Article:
This winter, in tandem with Adiós Utopia: Dreams and Deceptions in Cuban Art since 1950, the Walker Art Center is partnering with four community centers to host free screenings of Cuban films. The series aims to remember and revisit the Neighborhood Media Project and highlight its similarities to revolutionary projects in Cuba.
In a self-published brochure, the Neighborhood Media Project described itself as:
A non-profit organization that was formed in 1979 to introduce Twin Cities neighborhoods to film and video tapes which explore a variety of social issues. The Media Project encourages appreciation of alternative media as an art, and as a medium of education. In addition to showing and discussing films, the Project conducts seminars and workshops. The project strives to supply members of Twin Cities neighborhoods with media resources for their efforts to build community strength.
The project ran from 1979 until about 1982 and in this time organized more than 60 screenings and concerts across the Twin Cities and the upper Midwest. What set the Neighborhood Media Project apart from other screenings, ordinarily held at theaters or museums, was the organizers’ intention to host film events at community centers and intentionally partner with minority groups and filmmakers to show documentaries and conceptual films.
Generally, community centers house gyms, meals, quilting groups, maybe a daycare or a night class. They are points of access, making resources available to their surrounding communities and, more often than not, serving low-income communities or folks with other barriers that bar them from accessing these services elsewhere. Hosting the screenings at community centers granted access to films and artistic content for folks who ordinarily would be denied a seat due to the cost of a screening or who might be hindered by assumptions that connect art appreciation with an elite, white, upper class. The Neighborhood Media Project privileged artists, filmmakers, and audiences of color from indigenous backgrounds and the Global South. As a project brochure states, the aim is to use “exhibition in a central location [to] provide a showcase for racial and ethnic minorities, senior citizens, and other South Minneapolis residents. This allows members of the community access to high-quality entertainment in their own neighborhood.” Using community centers—spaces that folks already use regularly—as a screening space meant that the audience already felt ownership and comfort in the setting, rather than visiting museums, which could easily feel oppressive. The project bucked stigmas that aligned art appreciation with class and whiteness, while providing a platform and an audience for minority filmmakers to share work; and in doing so, they put representation and identification before profit and clout. As the project’s original organizer, Gary Cunningham, puts it, “A group of us got together and said, ‘Hey, you know, what if we were using film as a vehicle so people could tell their own stories about taking control of their media?’”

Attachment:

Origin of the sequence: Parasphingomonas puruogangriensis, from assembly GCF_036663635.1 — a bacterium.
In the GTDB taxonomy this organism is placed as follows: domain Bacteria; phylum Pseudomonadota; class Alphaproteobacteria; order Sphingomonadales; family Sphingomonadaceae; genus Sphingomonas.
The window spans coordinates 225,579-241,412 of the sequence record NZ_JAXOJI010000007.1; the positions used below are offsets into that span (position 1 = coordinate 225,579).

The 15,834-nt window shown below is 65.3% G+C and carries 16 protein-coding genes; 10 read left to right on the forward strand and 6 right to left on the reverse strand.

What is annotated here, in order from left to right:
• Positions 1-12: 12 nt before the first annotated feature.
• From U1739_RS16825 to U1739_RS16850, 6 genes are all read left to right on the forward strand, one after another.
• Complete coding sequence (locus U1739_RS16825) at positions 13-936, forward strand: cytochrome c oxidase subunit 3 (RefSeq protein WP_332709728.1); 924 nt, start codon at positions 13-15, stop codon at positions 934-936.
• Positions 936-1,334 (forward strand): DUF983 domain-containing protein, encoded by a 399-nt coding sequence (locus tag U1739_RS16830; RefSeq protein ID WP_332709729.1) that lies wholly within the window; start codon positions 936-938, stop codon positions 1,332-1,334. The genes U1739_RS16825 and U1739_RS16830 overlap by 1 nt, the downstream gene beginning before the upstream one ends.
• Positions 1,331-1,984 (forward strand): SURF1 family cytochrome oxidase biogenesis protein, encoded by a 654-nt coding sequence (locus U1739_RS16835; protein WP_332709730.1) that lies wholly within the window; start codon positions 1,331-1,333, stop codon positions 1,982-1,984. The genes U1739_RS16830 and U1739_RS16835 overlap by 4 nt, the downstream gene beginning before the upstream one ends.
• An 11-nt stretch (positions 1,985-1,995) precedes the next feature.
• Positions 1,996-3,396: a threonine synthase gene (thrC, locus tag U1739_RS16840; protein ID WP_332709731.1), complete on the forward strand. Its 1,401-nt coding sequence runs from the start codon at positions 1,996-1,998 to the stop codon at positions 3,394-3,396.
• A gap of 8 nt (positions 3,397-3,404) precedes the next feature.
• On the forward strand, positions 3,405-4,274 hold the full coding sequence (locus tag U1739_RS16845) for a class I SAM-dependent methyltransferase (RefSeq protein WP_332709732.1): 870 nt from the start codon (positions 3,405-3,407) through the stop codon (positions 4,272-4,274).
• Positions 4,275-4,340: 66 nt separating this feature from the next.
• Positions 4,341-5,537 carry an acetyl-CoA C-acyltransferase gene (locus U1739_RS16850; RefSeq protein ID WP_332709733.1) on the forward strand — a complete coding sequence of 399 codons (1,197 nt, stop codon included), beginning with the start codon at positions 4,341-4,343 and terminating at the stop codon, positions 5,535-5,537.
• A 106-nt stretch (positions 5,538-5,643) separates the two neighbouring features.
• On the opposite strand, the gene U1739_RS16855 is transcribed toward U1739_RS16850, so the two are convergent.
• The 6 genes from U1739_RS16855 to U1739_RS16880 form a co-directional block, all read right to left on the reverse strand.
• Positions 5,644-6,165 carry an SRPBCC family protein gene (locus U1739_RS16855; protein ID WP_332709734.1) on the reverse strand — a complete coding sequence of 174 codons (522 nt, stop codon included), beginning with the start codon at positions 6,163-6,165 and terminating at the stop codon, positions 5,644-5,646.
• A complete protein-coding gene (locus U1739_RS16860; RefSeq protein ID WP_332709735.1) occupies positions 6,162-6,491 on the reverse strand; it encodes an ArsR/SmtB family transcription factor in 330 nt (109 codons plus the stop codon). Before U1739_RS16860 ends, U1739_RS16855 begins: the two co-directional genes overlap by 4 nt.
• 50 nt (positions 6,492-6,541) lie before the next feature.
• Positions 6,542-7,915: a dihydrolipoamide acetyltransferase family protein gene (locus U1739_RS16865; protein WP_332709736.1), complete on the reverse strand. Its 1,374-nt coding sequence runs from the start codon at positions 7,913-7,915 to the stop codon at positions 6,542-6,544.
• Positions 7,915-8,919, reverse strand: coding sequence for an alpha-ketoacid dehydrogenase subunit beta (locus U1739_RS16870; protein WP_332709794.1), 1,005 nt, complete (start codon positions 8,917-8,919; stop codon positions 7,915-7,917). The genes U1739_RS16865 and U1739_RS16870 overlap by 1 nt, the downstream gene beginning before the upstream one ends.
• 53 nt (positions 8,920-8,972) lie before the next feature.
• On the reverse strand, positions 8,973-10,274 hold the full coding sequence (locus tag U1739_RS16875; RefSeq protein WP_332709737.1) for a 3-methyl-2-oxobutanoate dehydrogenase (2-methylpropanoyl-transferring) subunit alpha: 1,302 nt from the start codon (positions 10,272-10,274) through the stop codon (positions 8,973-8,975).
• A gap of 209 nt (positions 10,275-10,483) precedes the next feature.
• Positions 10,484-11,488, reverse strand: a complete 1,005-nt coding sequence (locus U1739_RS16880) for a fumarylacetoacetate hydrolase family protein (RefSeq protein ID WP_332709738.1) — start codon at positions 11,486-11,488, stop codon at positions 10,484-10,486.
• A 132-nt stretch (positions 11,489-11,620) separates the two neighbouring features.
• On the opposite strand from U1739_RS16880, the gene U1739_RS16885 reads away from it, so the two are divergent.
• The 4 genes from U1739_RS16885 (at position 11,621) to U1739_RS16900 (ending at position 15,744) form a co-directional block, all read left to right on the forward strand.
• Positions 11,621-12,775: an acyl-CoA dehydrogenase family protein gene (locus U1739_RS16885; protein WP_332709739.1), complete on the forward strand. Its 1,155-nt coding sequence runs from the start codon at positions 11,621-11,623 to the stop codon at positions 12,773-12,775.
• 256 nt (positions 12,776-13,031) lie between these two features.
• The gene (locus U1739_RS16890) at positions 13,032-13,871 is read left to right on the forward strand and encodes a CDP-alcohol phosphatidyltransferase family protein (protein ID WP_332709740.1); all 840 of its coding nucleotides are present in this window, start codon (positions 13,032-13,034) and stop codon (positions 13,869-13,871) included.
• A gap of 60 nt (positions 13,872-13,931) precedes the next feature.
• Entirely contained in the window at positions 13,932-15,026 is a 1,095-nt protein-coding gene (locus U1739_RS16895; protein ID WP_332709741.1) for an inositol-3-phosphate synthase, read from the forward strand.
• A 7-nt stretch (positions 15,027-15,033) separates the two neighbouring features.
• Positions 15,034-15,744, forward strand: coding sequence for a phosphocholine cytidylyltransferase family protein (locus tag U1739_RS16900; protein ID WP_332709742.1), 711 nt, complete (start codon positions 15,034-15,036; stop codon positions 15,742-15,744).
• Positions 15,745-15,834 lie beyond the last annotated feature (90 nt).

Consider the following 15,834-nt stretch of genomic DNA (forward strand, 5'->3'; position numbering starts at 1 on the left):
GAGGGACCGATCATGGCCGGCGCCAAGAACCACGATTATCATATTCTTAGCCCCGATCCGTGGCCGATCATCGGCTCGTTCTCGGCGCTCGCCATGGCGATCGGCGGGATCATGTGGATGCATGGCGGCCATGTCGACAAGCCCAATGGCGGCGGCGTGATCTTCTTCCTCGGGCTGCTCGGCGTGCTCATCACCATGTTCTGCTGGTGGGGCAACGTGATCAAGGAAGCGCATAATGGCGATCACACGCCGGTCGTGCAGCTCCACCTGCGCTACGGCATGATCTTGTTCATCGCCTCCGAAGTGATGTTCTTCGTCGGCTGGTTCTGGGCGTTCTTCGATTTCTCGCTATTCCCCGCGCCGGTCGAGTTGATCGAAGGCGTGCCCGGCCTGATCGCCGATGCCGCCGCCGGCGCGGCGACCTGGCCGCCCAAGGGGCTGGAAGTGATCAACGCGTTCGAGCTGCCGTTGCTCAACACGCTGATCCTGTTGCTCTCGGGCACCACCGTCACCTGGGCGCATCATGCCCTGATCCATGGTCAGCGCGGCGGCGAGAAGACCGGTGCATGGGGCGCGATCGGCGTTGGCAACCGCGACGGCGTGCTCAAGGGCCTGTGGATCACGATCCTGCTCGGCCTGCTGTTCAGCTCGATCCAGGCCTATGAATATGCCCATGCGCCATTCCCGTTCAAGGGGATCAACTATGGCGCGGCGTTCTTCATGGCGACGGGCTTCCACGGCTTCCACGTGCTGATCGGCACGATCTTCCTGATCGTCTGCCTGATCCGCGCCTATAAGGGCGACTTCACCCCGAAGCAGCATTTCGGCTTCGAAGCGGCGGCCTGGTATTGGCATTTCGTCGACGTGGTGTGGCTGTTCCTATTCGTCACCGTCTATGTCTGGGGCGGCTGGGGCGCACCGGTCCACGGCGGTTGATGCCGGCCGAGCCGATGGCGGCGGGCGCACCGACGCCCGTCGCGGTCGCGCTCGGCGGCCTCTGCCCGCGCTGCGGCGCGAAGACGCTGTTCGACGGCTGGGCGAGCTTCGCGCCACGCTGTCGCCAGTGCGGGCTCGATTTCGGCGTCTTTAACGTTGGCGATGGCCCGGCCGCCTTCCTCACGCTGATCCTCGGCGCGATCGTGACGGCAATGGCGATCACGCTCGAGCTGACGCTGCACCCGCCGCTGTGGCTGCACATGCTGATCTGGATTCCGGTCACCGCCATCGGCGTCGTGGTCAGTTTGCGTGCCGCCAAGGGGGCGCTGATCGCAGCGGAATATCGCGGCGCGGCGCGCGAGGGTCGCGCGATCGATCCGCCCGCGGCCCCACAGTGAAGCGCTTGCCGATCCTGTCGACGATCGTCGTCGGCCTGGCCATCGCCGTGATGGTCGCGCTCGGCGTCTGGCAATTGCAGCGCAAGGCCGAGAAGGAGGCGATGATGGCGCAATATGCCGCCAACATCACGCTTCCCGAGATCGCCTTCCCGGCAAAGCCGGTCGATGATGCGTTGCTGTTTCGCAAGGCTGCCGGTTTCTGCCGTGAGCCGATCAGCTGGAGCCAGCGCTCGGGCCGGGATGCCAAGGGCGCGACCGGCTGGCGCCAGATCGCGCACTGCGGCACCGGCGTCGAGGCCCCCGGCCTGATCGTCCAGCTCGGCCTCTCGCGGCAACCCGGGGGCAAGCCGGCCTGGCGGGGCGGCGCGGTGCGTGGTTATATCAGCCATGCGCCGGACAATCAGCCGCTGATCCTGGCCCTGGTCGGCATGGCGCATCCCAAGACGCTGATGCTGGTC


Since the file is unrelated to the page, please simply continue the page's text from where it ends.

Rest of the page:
This article is part one of Walker Education’s exploration of the Neighborhood Media Project’s successes, tactics, and place in guerrilla media organizing. Following this, the series will explore the founding and scope of the Neighborhood Media Project, while placing it in the Twin Cities media-sphere. Additionally, these articles will discuss the similarities between the Neighborhood Media Project and Cuba’s mobile cinemas, concluding with a look at why the Walker is doing all of this in the first place.
As there is no formal archive of the project, the Walker has collected oral histories with Neighborhood Media Projects founding members Gary Cunningham, Neil Sieling, and Denise Mayotte. Excerpts of the interviews will be featured in sections of Remembering the Neighborhood Media Project. This collection of information will hopefully serve as a way to both revisit and honor the organizing efforts that created the Neighborhood Media Project and cement its place in Twin Cities arts and organizing memory.
Please join the Walker Art Center in enjoying Cuban films in community and celebrating the Neighborhood Media Project’s legacy.